Consider Colon Concerns

Learn about symptoms and the suggested screening schedule

March is National Colorectal Cancer Awareness month; a great time for women to review our colorectal health, including our colon cancer screening status. By 2030, colorectal cancer (CRC) will take more lives under the age of 50 than any other cancer. In fact, 1 in 25 women (4%) will be diagnosed with CRC in their lifetime. It is more common in Black Americans by about 20% and this population is also about 40% more likely to die from this cancer than other groups.

There are many risk factors to consider for colon cancer screening. The guidelines for CRC screening have recently changed. Screening for average risk individuals used to start at age 50, however that has now been lowered to age 45. Individuals with a family history of CRC or inflammatory bowel disease (ulcerative colitis and Crohn’s disease) need to be screened earlier than 45 however because they are at a higher risk of developing cancer; the exact age screening should start will be dependent on family history so it is recommended to consult with your primary care physician directly.

Risk Factors:

·      Family history of CRC

·      Increasing age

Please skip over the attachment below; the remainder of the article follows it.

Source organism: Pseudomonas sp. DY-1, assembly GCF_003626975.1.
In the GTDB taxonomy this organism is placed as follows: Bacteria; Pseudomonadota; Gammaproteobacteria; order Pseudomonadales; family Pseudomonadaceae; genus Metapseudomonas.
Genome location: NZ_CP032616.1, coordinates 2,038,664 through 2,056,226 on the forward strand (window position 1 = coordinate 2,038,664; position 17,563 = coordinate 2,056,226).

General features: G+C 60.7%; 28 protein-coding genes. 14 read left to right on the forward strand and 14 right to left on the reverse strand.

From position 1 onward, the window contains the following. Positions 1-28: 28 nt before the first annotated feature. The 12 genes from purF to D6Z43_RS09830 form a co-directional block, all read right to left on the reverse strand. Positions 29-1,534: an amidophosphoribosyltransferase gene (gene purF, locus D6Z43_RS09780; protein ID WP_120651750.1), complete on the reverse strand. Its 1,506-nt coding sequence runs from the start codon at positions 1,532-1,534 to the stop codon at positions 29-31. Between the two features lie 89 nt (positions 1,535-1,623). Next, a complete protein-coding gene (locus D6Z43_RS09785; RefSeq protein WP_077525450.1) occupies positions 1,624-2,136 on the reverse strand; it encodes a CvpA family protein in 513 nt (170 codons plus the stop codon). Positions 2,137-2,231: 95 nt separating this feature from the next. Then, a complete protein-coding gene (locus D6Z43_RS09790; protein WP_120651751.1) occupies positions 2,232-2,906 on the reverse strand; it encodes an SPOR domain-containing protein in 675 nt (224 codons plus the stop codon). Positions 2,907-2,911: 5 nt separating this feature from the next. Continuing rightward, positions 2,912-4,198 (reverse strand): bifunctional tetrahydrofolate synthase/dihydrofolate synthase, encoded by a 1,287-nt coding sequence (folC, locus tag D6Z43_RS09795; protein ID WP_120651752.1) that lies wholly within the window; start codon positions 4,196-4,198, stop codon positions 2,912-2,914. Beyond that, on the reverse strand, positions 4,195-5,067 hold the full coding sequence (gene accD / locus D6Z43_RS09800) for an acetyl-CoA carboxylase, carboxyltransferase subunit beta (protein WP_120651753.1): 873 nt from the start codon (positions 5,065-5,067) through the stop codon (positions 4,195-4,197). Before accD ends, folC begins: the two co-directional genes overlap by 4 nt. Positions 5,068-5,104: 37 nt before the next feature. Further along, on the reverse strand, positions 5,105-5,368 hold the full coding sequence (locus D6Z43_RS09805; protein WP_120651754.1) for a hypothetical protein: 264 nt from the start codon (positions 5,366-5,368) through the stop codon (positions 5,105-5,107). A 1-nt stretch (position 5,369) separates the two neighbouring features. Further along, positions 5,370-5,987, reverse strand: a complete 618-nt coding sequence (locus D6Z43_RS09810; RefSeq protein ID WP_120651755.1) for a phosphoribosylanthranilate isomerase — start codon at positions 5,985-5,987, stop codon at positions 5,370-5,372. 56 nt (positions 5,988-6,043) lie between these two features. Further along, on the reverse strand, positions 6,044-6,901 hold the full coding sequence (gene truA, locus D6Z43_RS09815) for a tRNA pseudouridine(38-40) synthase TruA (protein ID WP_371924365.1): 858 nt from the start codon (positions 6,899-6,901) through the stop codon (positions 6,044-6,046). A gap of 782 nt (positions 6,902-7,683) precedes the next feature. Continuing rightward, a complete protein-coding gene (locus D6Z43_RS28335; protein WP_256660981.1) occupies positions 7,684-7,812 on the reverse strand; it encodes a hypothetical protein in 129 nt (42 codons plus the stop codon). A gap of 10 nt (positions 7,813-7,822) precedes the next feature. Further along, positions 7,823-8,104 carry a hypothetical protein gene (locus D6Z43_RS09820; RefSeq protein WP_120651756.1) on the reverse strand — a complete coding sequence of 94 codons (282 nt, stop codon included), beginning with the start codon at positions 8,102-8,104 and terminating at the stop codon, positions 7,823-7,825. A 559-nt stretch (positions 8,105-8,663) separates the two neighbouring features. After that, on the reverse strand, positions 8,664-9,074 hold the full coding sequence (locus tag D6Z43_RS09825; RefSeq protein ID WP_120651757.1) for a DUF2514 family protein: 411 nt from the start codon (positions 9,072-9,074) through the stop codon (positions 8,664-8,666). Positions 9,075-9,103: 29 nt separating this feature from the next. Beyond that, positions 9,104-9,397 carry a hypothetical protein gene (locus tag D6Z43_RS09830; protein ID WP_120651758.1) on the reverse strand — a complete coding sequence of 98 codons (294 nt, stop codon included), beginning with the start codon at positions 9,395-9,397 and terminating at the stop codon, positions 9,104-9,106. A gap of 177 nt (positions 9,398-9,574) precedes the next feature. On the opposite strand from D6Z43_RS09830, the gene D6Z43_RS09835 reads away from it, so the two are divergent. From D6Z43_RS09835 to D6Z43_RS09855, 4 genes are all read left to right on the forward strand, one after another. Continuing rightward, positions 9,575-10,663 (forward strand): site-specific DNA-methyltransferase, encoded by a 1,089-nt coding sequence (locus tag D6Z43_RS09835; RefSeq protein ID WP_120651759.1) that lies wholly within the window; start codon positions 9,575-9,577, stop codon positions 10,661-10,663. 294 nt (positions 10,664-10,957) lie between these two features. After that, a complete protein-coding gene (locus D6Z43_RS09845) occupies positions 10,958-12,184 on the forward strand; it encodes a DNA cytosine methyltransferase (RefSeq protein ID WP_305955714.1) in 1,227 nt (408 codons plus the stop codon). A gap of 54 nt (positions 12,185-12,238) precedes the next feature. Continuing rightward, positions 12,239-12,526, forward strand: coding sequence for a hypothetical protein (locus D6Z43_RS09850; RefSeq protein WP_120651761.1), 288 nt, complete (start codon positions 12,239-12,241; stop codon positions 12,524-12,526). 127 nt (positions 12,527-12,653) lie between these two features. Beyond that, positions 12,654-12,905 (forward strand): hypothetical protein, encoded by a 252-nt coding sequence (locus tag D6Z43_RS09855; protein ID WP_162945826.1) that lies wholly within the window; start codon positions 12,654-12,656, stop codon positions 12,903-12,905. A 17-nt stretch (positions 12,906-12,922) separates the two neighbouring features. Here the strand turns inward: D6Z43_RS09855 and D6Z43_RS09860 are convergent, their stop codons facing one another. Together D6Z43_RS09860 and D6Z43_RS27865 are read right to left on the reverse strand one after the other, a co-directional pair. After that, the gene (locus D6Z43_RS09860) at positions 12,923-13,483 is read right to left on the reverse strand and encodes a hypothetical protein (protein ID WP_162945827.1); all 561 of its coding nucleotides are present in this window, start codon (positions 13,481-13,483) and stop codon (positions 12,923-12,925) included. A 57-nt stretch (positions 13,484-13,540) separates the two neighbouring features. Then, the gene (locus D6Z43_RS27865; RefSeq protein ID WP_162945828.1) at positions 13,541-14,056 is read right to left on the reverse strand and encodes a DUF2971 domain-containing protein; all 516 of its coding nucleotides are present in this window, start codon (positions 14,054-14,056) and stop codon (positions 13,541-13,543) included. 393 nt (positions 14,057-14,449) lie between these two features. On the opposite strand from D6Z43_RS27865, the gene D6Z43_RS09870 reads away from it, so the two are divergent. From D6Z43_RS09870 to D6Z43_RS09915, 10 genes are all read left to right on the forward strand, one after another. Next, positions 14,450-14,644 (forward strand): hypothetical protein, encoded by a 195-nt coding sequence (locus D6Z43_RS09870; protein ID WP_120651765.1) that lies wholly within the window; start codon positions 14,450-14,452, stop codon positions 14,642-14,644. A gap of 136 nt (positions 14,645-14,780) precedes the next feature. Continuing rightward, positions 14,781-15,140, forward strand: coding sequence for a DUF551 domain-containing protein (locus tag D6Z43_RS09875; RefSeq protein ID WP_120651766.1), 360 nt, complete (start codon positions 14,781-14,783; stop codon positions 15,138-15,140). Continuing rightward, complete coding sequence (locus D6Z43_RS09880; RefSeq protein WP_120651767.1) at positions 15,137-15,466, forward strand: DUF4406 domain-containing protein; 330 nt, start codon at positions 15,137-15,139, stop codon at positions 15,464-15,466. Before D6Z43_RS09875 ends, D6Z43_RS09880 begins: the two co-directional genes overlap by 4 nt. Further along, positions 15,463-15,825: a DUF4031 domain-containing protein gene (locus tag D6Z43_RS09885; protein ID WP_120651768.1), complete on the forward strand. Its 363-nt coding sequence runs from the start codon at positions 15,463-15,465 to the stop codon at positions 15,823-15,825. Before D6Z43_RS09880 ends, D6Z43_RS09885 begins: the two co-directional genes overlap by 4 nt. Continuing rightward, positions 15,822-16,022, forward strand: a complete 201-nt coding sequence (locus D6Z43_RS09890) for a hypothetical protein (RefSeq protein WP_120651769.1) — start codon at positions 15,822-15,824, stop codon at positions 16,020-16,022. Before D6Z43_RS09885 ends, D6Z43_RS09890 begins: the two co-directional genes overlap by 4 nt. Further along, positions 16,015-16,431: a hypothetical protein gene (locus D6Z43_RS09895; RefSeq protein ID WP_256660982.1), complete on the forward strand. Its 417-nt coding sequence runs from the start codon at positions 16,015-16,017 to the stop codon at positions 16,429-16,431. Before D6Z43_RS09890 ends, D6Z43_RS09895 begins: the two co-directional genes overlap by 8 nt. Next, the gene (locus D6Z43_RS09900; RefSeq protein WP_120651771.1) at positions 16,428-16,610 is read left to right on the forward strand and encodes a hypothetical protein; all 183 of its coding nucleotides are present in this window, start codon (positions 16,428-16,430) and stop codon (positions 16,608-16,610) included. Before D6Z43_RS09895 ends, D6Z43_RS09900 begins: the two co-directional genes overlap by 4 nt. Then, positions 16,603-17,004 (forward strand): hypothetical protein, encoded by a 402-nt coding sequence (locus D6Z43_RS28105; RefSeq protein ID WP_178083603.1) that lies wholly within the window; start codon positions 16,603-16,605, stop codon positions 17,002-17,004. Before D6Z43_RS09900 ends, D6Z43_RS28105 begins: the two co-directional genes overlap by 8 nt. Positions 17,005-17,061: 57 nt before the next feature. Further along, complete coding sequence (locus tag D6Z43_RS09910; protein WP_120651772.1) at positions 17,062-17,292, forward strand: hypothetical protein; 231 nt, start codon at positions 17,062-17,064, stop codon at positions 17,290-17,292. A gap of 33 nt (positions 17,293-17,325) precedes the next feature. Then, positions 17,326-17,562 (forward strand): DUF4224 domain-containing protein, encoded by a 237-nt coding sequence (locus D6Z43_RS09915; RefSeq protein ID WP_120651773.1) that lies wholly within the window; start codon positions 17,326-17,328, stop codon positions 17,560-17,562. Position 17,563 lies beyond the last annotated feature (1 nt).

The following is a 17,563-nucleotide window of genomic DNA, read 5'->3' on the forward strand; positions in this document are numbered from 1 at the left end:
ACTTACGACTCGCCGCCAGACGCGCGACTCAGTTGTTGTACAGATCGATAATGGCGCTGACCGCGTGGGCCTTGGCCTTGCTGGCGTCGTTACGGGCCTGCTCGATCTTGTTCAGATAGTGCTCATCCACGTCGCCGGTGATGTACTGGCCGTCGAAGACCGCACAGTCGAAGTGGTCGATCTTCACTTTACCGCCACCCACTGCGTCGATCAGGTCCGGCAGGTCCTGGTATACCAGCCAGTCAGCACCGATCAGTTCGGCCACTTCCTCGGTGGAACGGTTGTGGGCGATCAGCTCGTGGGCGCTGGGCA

·      Personal history of polyps or cancer

·      Inflammatory bowel disease (IBD)

·      Smoking and excessive alcohol use

·      Diets higher in fat

·      Obesity

There are several signs and symptoms to watch for that may make your physician want to screen sooner than 45 years old. If you are having any of these, please make sure you speak with your physician about your best next steps.

Signs and Symptoms:

·      Blood in the stool or rectal bleeding

·      Change in bowel habits and/or stools that are narrower than your baseline

·      Unintentional weight loss

·      Frequent abdominal pain, bloating, pain, fullness, or cramping

·      Increased fatigue and weakness

Colonoscopy is still currently considered the gold standard for colon cancer screening as it offers direct visualization of the colon and the physician can remove polyps or other lesions if identified during the procedure to send for pathology; depending on the results of the colonoscopy and the pathology if lesions are removed, the physician will decide what the ideal follow-up time will be to continue to effectively screen for CRC. Unfortunately, for individuals who don’t have health coverage, colonoscopy cost can be prohibitive. For these individuals and others who choose to not screen with a colonoscopy, there is another more cost-effective and less invasive option called FIT stool testing, which is also considered a valid screening tool when repeated yearly. If a FIT stool test is ever abnormal, patients would need to then be assessed with a colonoscopy.

Bridget Gruender, MD, MS, DABOM, is a board certified family medicine physician, diplomat of the American Board of Obesity Medicine and physician/owner at Liberty Family Medicine.

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